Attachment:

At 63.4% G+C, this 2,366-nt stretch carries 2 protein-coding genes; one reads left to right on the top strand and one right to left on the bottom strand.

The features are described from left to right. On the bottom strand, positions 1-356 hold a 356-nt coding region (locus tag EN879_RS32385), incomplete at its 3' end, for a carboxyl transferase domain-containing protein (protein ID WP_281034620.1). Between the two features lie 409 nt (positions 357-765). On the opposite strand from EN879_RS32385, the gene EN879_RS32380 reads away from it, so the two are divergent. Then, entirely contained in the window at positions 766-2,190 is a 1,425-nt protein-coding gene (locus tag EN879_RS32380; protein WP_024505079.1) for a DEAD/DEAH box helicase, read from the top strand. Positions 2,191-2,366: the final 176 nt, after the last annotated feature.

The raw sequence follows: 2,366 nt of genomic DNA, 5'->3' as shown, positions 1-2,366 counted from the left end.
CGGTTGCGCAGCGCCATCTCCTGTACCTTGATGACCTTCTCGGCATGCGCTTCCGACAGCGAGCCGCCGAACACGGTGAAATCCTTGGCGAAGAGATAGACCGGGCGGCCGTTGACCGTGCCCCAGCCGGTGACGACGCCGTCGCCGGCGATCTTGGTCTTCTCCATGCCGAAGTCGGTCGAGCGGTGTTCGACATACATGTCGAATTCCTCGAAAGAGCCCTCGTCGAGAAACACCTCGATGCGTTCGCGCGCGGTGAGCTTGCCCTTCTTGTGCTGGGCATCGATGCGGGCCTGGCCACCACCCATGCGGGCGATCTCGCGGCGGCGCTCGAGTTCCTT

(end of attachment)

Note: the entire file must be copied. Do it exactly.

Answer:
At 63.4% G+C, this 2,366-nt stretch carries 2 protein-coding genes; one reads left to right on the top strand and one right to left on the bottom strand.

The features are described from left to right. On the bottom strand, positions 1-356 hold a 356-nt coding region (locus tag EN879_RS32385), incomplete at its 3' end, for a carboxyl transferase domain-containing protein (protein ID WP_281034620.1). Between the two features lie 409 nt (positions 357-765). On the opposite strand from EN879_RS32385, the gene EN879_RS32380 reads away from it, so the two are divergent. Then, entirely contained in the window at positions 766-2,190 is a 1,425-nt protein-coding gene (locus tag EN879_RS32380; protein WP_024505079.1) for a DEAD/DEAH box helicase, read from the top strand. Positions 2,191-2,366: the final 176 nt, after the last annotated feature.

The raw sequence follows: 2,366 nt of genomic DNA, 5'->3' as shown, positions 1-2,366 counted from the left end.
CGGTTGCGCAGCGCCATCTCCTGTACCTTGATGACCTTCTCGGCATGCGCTTCCGACAGCGAGCCGCCGAACACGGTGAAATCCTTGGCGAAGAGATAGACCGGGCGGCCGTTGACCGTGCCCCAGCCGGTGACGACGCCGTCGCCGGCGATCTTGGTCTTCTCCATGCCGAAGTCGGTCGAGCGGTGTTCGACATACATGTCGAATTCCTCGAAAGAGCCCTCGTCGAGAAACACCTCGATGCGTTCGCGCGCGGTGAGCTTGCCCTTCTTGTGCTGGGCATCGATGCGGGCCTGGCCACCACCCATGCGGGCGATCTCGCGGCGGCGCTCGAGTTCCTT